Problema. Anuario de Filosofía y Teoría del Derecho 13

 

Law’s Judgment and Virtuous Judgement1


El juicio del derecho y el juicio virtuoso

Amalia Amaya2

Summary: I. Law’s Abstract Judgment is Non-Virtuous Judgment. II. Law’s Abstract Judgment Falls Short of Fostering a True Community.

William Lucy’s main claim in Law’s Judgment3 is that law’s judgment is abstract (LAJ hereinafter). This claim entails that a) the law sees its addresses not in all its particularity but as identical abstract beings; b) the law judges its addresses by reference to general and objective standards equally applicable to all; and c) the application of these standards is mitigated only by a limited number and range of exculpatory claims.4 This thesis is not meant to be merely descriptive —of the way in which current law judges us- but also normative: that the law judges us in this abstract way is a desirable feature of our legal systems in so far as it is closely connected to some values such as impartiality, dignity, equality and fairness and it is a means of realizing specific forms of community.

Lucy’s book is a rare achievement in contemporary legal philosophy. Two (unfortunate, in my view) features characterize a substantial part of current work in philosophy of law: first, contemporary philosophy of law is severely disconnected from the law as such (to put it in Lucy’s words, legal theory’s stance is highly abstract) and, second, it has a fairly narrow focus. Lucy’s book stands out as an exception to this state of affairs in that it masterfully connects the legal and philosophical theses under discussion with a solid knowledge of doctrinal areas, showing how the claims advanced bear on the real, pressing, problems facing legal practice. The book also departs from the ‘you’d better know a lot about a little’ kind of approach that is characteristic of analytic philosophy of law and provides a refreshingly broad discussion of some fundamental legal values.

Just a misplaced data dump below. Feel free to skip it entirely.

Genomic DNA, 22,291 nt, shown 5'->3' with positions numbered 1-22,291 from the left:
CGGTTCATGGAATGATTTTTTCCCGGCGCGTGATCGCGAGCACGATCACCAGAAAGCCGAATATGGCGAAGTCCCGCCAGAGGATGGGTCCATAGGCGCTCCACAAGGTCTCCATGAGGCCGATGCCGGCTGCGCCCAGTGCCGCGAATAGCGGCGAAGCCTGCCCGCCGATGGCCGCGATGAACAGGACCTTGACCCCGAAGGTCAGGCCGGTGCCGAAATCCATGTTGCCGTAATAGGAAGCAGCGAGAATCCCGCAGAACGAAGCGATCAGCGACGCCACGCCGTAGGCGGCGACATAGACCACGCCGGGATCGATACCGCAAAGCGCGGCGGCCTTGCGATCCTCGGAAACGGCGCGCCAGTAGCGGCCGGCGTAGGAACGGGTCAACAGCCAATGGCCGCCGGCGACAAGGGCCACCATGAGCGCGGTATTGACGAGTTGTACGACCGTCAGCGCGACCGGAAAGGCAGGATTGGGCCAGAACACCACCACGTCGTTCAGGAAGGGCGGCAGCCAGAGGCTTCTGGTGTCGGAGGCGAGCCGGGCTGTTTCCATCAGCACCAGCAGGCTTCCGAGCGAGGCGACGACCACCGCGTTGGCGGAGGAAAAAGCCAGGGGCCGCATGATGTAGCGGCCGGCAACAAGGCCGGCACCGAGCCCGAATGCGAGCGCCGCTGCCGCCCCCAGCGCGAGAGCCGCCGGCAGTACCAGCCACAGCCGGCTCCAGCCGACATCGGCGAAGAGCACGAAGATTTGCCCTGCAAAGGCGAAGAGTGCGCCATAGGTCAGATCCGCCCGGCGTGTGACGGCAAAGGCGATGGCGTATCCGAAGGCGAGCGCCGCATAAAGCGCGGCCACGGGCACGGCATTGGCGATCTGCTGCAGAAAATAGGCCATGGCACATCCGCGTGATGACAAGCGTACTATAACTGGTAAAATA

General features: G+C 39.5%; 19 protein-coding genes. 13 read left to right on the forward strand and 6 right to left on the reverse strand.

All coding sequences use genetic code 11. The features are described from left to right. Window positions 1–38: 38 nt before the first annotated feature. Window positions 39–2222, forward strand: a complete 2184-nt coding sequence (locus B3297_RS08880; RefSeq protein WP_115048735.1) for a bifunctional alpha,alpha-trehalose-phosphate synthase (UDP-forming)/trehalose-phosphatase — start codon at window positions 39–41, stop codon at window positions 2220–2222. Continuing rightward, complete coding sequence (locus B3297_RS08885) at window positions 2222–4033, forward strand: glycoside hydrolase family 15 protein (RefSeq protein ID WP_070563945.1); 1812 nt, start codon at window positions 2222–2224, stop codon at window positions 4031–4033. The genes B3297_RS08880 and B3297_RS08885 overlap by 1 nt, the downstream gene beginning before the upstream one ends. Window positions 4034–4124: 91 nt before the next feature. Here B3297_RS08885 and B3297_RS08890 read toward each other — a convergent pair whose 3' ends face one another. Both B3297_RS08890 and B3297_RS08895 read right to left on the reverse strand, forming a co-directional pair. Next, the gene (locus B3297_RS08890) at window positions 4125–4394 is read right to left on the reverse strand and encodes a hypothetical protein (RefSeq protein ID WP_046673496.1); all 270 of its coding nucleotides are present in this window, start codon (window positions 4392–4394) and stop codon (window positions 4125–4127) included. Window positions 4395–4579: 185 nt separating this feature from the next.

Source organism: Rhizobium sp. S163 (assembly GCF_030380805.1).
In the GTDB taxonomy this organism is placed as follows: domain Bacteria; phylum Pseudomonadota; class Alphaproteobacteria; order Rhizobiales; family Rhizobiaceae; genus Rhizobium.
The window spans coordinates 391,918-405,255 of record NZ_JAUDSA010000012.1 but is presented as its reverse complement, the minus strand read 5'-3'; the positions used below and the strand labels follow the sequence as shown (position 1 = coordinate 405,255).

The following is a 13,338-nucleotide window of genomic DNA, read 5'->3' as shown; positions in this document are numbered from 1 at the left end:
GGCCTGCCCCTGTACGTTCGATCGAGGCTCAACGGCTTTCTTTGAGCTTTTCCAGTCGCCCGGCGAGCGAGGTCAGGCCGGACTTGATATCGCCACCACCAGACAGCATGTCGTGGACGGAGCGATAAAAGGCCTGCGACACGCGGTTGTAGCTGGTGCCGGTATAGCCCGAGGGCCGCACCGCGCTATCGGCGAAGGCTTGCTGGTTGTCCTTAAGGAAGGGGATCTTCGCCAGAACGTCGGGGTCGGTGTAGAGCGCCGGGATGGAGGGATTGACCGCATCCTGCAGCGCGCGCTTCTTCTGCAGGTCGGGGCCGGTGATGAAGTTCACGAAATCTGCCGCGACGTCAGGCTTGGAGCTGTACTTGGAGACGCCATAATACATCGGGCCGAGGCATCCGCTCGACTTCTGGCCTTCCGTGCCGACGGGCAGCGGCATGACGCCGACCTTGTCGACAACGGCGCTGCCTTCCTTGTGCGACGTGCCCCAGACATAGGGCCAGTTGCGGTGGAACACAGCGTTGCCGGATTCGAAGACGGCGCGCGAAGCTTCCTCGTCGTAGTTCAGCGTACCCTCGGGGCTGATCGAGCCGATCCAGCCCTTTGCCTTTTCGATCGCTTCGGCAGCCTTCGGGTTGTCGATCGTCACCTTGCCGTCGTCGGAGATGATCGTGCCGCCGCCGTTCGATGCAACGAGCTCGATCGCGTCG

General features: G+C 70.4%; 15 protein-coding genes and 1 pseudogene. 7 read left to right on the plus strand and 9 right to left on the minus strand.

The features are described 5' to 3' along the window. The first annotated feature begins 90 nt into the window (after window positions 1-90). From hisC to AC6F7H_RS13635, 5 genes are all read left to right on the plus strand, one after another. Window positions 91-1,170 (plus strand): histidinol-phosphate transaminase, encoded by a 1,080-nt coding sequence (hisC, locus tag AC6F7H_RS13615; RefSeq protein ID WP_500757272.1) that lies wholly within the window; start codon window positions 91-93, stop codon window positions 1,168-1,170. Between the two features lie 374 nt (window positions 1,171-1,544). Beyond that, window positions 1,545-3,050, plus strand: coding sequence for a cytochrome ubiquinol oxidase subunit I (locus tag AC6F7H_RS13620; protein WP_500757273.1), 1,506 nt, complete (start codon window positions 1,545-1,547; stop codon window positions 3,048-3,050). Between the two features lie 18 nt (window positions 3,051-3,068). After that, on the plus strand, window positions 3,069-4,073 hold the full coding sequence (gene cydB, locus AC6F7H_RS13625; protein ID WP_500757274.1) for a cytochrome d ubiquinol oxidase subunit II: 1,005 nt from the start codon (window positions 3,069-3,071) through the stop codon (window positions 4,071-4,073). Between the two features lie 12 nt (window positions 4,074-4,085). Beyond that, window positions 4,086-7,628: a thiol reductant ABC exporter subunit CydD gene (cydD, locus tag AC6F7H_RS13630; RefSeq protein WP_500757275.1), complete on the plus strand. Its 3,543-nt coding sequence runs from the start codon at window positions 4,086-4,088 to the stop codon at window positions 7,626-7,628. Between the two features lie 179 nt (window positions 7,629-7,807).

Despite its virtues, I find the main claim of the book highly objectionable. My critique has two strands. First, I will level an objection against the abstractedness of law’s judgment defended by Lucy on the grounds that seeing and judging people on the abstract terms that the thesis recommends amounts to non-virtuous judgment. This objection is a general one that is importantly connected with several of the objections against LAJ considered by Lucy. The second strand of my critique is directed against the justificatory part of Lucy’s project. One of the main reasons why Lucy’s finds LAJ valuable is because it fosters a distinctive kind of community that is in significant ways egalitarian. I will argue that the kind of community envisioned by Lucy as desirable falls short of the kind of community we (I) hope to inhabit. Virtuous judgment, rather than abstract judgment, is the tool whereby the law may help us realize a deeper communitarian ideal- one that goes beyond Lucy’s egalitarian one.